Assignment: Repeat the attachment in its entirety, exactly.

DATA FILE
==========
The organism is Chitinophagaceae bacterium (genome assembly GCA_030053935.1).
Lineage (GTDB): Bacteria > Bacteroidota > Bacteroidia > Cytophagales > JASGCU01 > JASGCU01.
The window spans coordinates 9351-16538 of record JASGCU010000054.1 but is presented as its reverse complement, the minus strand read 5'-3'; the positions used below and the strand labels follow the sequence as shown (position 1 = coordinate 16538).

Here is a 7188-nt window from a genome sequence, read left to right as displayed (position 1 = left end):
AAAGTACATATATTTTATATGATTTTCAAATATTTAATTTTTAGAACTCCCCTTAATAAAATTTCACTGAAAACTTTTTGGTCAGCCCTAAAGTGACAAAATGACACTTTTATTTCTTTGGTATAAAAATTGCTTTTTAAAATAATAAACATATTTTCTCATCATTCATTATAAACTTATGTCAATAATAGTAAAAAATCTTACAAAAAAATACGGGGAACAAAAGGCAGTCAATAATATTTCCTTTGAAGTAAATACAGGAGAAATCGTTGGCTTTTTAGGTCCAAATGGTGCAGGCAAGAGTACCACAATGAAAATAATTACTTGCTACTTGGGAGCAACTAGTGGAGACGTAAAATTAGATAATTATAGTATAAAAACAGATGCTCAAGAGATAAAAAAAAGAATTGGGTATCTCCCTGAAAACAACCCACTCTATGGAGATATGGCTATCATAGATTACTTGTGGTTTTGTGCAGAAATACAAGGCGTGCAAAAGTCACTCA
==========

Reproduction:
The organism is Chitinophagaceae bacterium (genome assembly GCA_030053935.1).
Lineage (GTDB): Bacteria > Bacteroidota > Bacteroidia > Cytophagales > JASGCU01 > JASGCU01.
The window spans coordinates 9351-16538 of record JASGCU010000054.1 but is presented as its reverse complement, the minus strand read 5'-3'; the positions used below and the strand labels follow the sequence as shown (position 1 = coordinate 16538).

Here is a 7188-nt window from a genome sequence, read left to right as displayed (position 1 = left end):
AAAGTACATATATTTTATATGATTTTCAAATATTTAATTTTTAGAACTCCCCTTAATAAAATTTCACTGAAAACTTTTTGGTCAGCCCTAAAGTGACAAAATGACACTTTTATTTCTTTGGTATAAAAATTGCTTTTTAAAATAATAAACATATTTTCTCATCATTCATTATAAACTTATGTCAATAATAGTAAAAAATCTTACAAAAAAATACGGGGAACAAAAGGCAGTCAATAATATTTCCTTTGAAGTAAATACAGGAGAAATCGTTGGCTTTTTAGGTCCAAATGGTGCAGGCAAGAGTACCACAATGAAAATAATTACTTGCTACTTGGGAGCAACTAGTGGAGACGTAAAATTAGATAATTATAGTATAAAAACAGATGCTCAAGAGATAAAAAAAAGAATTGGGTATCTCCCTGAAAACAACCCACTCTATGGAGATATGGCTATCATAGATTACTTGTGGTTTTGTGCAGAAATACAAGGCGTGCAAAAGTCACTCA